MVP rose to prominence in his 30s as an upper midcarder in WWE. After his 2010 release, he'd go on to appear for TNA, New Japan, and briefly worked with Lucha Underground. According to a new interview with Chris Van Vliet, MVP says his TNA firing wasn't his fault at all.
“An executive made a bad decision. He screwed up and fired me for his mistake. I’ve always said that I don’t have any animosity towards TNA; the production crew, the locker room, everybody was great. You just have some really poor management. People in positions that didn’t know what they were doing," said MVP.
MVP was also planned for a run in Lucha Underground last year, but was quickly fired for having cast members on his podcast. MVP was asked about his LU plans, and said the show wasn't going to capitalize on his name value.
“I was going to be somebody completely different. With a mask and everything. I’m sure the smarter people would have known it was me but at the time I was training to do a whole different moveset. I was going to change my whole style. I was really investing in the character because it was a challenge. For the first time I’m going to be back in the ring but not as MVP but as a different character," MVP said.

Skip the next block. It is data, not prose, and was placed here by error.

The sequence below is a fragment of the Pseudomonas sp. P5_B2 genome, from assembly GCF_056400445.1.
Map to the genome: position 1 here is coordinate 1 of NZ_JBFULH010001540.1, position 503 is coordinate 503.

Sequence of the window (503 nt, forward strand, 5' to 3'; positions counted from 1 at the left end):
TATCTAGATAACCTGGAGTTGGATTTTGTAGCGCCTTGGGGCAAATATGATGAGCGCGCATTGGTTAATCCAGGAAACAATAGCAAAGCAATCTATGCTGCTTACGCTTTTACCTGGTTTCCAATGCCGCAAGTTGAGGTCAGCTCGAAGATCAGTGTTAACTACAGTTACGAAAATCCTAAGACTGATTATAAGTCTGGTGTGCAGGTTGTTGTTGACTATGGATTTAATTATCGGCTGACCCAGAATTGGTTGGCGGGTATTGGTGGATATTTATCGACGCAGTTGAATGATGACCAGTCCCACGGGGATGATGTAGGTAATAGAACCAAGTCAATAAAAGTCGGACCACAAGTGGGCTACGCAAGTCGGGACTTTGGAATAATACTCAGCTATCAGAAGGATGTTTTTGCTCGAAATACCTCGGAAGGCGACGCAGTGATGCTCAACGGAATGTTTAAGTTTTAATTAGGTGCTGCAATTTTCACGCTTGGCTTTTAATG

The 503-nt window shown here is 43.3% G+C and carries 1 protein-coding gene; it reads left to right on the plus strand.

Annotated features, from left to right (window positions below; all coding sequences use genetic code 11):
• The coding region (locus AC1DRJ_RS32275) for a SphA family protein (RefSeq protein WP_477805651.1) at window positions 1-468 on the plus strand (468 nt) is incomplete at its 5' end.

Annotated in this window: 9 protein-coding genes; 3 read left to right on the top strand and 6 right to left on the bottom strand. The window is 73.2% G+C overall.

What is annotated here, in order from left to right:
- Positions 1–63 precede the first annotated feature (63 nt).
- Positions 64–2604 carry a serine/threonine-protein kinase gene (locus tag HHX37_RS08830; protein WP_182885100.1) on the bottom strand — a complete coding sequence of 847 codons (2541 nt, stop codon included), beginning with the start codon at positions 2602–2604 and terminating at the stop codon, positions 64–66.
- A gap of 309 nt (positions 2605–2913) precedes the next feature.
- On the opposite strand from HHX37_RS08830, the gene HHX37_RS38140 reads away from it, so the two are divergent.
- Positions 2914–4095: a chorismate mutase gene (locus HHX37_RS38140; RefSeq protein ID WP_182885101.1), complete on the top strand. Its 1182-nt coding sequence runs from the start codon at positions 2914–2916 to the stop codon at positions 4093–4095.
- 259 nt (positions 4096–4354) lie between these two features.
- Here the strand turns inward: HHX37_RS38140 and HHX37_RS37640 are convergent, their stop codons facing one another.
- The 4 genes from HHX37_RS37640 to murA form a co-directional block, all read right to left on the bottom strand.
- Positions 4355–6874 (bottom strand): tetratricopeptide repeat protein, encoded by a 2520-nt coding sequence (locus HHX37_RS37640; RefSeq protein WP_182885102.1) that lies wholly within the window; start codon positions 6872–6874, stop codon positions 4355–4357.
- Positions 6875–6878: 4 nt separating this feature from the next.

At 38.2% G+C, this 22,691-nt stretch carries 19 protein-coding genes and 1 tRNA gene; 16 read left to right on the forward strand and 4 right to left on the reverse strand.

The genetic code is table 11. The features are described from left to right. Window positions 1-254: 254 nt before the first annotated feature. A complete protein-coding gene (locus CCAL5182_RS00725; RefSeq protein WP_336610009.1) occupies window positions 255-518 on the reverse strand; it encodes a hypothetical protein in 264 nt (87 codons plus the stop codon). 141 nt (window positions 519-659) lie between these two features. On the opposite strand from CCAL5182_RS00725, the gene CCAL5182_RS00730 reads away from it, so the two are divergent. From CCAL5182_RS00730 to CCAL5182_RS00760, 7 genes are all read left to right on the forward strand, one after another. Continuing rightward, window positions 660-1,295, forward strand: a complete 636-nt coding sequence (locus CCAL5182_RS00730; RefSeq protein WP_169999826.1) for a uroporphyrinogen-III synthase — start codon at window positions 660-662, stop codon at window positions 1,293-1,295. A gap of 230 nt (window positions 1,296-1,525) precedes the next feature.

Despite not making any appearances for WWE since his release, MVP holds no ill-will towards the company.
"I don’t have any disparaging words about WWE. As an ex-convict, when society wouldn’t give me a minimum wage job, Vince McMahon gave me an opportunity to become a household name. I made more money than both of my parents combined in their lifetimes. I can do what I do now because of the opportunity that Vince gave me and then when I wanted to leave, he said ‘cool. come back when you’re ready.’ I have nothing but respect for Vince and WWE," he said.
You can see the full interview above.